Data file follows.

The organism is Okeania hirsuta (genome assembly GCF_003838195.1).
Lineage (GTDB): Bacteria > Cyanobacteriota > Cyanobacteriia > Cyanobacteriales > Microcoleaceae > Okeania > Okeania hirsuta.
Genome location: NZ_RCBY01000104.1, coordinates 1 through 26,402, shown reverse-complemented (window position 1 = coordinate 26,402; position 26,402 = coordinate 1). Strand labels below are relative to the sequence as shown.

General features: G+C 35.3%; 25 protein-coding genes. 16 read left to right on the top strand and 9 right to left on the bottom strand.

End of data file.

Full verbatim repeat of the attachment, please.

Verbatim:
The organism is Okeania hirsuta (genome assembly GCF_003838195.1).
Lineage (GTDB): Bacteria > Cyanobacteriota > Cyanobacteriia > Cyanobacteriales > Microcoleaceae > Okeania > Okeania hirsuta.
Genome location: NZ_RCBY01000104.1, coordinates 1 through 26,402, shown reverse-complemented (window position 1 = coordinate 26,402; position 26,402 = coordinate 1). Strand labels below are relative to the sequence as shown.

General features: G+C 35.3%; 25 protein-coding genes. 16 read left to right on the top strand and 9 right to left on the bottom strand.